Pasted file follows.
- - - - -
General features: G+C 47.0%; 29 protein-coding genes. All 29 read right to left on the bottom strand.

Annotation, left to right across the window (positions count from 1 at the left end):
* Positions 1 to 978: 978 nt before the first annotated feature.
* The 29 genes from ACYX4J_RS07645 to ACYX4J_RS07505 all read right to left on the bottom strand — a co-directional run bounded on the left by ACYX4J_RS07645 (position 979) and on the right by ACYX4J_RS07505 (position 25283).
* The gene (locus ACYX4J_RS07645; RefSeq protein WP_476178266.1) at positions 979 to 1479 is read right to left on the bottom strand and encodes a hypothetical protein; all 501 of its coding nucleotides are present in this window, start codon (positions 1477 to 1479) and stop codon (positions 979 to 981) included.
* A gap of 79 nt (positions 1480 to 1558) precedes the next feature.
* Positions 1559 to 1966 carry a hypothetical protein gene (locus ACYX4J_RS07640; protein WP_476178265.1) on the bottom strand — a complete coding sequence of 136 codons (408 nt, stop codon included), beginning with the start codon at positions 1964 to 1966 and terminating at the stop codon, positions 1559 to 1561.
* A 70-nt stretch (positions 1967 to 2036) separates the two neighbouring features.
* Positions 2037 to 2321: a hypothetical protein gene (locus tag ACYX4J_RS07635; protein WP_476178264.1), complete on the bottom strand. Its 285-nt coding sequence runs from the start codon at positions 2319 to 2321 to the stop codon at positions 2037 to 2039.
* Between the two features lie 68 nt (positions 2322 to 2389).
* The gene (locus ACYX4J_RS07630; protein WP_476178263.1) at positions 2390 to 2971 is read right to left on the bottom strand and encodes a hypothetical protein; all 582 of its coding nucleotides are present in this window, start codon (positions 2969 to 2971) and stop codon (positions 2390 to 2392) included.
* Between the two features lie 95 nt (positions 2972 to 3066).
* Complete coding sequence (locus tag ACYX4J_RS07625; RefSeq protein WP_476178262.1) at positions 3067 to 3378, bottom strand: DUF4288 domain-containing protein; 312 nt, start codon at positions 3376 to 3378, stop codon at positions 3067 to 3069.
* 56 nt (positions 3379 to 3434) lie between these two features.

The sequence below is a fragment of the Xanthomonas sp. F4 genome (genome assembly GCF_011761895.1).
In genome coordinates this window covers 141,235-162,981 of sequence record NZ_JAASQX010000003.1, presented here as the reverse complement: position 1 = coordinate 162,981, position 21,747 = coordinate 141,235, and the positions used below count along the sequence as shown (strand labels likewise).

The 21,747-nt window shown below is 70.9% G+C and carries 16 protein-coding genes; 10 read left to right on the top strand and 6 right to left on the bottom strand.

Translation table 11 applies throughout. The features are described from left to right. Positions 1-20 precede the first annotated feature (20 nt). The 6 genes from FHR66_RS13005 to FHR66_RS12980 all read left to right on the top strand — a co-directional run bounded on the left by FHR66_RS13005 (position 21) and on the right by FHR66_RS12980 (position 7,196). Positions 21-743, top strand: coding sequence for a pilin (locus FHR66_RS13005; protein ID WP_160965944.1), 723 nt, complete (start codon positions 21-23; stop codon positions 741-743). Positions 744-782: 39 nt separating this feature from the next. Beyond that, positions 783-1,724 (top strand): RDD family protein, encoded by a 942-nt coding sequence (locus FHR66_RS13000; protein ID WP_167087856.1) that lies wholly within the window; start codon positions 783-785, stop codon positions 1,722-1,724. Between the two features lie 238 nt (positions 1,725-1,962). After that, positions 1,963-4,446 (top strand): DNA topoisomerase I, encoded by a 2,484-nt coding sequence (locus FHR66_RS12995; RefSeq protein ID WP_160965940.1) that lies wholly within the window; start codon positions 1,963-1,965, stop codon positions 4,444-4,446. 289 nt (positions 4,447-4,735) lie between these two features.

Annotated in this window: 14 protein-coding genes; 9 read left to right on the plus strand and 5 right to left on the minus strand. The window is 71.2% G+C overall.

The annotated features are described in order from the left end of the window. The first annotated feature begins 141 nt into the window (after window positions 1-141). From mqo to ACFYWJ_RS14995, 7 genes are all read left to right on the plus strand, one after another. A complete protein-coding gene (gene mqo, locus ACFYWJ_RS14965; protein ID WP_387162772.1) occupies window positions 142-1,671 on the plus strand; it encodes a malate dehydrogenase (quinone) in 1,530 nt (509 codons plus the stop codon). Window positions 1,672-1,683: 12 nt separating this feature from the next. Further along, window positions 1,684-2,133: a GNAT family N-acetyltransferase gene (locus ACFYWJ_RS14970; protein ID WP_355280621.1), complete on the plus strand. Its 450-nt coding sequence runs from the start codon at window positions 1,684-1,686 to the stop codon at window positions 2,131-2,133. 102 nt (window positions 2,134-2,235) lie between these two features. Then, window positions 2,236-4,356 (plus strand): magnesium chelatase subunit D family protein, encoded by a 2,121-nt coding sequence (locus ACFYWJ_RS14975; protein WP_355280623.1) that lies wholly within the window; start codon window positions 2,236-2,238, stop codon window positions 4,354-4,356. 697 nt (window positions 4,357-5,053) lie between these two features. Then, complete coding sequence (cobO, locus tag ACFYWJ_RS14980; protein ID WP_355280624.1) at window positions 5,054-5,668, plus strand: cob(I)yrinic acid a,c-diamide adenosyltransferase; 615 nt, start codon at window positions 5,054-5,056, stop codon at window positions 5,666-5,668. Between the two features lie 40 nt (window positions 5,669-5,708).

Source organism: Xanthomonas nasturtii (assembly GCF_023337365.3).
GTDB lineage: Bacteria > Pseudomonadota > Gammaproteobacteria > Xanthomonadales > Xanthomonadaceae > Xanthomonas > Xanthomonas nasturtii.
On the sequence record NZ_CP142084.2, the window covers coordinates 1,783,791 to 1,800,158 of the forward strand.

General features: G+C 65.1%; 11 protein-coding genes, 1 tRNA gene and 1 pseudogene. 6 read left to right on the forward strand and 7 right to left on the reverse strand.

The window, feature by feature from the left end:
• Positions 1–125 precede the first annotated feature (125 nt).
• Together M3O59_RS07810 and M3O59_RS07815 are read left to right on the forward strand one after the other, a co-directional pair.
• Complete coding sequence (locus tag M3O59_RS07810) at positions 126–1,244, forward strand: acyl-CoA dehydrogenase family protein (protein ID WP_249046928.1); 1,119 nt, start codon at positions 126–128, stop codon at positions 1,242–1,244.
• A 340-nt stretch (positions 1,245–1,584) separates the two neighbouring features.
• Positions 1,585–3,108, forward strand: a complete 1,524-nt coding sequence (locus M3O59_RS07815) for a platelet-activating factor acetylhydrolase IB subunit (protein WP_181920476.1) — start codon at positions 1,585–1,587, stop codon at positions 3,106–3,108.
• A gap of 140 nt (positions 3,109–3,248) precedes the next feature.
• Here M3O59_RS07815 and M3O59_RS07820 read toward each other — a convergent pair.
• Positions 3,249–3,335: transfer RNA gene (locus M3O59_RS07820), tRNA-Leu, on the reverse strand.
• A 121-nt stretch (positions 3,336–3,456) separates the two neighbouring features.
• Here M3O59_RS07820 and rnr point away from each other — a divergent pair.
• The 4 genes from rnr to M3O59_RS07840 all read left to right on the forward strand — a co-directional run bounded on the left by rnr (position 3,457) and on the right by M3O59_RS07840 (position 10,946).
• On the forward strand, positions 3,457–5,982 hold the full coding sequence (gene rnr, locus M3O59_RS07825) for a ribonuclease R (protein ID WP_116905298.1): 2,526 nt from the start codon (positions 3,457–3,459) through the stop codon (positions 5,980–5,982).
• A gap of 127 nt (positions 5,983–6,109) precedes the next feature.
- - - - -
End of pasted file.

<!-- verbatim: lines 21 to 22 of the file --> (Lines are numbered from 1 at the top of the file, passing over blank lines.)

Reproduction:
Source organism: Xanthomonas nasturtii (assembly GCF_023337365.3).
GTDB lineage: Bacteria > Pseudomonadota > Gammaproteobacteria > Xanthomonadales > Xanthomonadaceae > Xanthomonas > Xanthomonas nasturtii.